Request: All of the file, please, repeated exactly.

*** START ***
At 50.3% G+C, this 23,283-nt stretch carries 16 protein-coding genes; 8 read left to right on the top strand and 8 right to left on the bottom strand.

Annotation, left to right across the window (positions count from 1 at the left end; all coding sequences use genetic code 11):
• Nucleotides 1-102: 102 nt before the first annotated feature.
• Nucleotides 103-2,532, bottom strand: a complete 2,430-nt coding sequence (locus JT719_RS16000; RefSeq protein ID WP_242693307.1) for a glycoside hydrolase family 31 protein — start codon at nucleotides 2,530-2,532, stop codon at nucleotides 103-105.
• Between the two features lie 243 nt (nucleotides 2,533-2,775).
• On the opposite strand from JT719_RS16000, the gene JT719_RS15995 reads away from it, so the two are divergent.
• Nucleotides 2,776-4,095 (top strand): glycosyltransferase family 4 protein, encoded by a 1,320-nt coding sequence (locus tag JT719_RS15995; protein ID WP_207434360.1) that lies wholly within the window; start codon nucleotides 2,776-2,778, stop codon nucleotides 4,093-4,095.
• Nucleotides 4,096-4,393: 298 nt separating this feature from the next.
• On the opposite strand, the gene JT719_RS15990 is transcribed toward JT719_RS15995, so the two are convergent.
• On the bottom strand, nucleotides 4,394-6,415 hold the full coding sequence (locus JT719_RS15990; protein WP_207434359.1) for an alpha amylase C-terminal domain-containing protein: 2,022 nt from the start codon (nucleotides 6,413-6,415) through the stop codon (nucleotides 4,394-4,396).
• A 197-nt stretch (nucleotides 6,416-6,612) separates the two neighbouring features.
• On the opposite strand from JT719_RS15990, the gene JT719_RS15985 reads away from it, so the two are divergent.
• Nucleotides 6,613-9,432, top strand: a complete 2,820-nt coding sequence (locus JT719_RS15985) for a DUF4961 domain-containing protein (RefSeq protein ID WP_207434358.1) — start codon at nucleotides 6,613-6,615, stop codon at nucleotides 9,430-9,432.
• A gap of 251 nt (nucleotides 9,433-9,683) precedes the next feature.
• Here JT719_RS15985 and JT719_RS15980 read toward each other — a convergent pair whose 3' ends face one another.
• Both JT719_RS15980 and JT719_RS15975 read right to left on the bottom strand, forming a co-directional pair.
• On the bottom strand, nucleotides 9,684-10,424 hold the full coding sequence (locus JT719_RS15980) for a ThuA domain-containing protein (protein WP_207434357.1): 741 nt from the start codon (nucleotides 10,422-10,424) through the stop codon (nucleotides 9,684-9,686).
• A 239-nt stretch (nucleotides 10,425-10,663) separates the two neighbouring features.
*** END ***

At 50.3% G+C, this 23,283-nt stretch carries 16 protein-coding genes; 8 read left to right on the top strand and 8 right to left on the bottom strand.

Annotation, left to right across the window (positions count from 1 at the left end; all coding sequences use genetic code 11):
• Nucleotides 1-102: 102 nt before the first annotated feature.
• Nucleotides 103-2,532, bottom strand: a complete 2,430-nt coding sequence (locus JT719_RS16000; RefSeq protein ID WP_242693307.1) for a glycoside hydrolase family 31 protein — start codon at nucleotides 2,530-2,532, stop codon at nucleotides 103-105.
• Between the two features lie 243 nt (nucleotides 2,533-2,775).
• On the opposite strand from JT719_RS16000, the gene JT719_RS15995 reads away from it, so the two are divergent.
• Nucleotides 2,776-4,095 (top strand): glycosyltransferase family 4 protein, encoded by a 1,320-nt coding sequence (locus tag JT719_RS15995; protein ID WP_207434360.1) that lies wholly within the window; start codon nucleotides 2,776-2,778, stop codon nucleotides 4,093-4,095.
• Nucleotides 4,096-4,393: 298 nt separating this feature from the next.
• On the opposite strand, the gene JT719_RS15990 is transcribed toward JT719_RS15995, so the two are convergent.
• On the bottom strand, nucleotides 4,394-6,415 hold the full coding sequence (locus JT719_RS15990; protein WP_207434359.1) for an alpha amylase C-terminal domain-containing protein: 2,022 nt from the start codon (nucleotides 6,413-6,415) through the stop codon (nucleotides 4,394-4,396).
• A 197-nt stretch (nucleotides 6,416-6,612) separates the two neighbouring features.
• On the opposite strand from JT719_RS15990, the gene JT719_RS15985 reads away from it, so the two are divergent.
• Nucleotides 6,613-9,432, top strand: a complete 2,820-nt coding sequence (locus JT719_RS15985) for a DUF4961 domain-containing protein (RefSeq protein ID WP_207434358.1) — start codon at nucleotides 6,613-6,615, stop codon at nucleotides 9,430-9,432.
• A gap of 251 nt (nucleotides 9,433-9,683) precedes the next feature.
• Here JT719_RS15985 and JT719_RS15980 read toward each other — a convergent pair whose 3' ends face one another.
• Both JT719_RS15980 and JT719_RS15975 read right to left on the bottom strand, forming a co-directional pair.
• On the bottom strand, nucleotides 9,684-10,424 hold the full coding sequence (locus JT719_RS15980) for a ThuA domain-containing protein (protein WP_207434357.1): 741 nt from the start codon (nucleotides 10,422-10,424) through the stop codon (nucleotides 9,684-9,686).
• A 239-nt stretch (nucleotides 10,425-10,663) separates the two neighbouring features.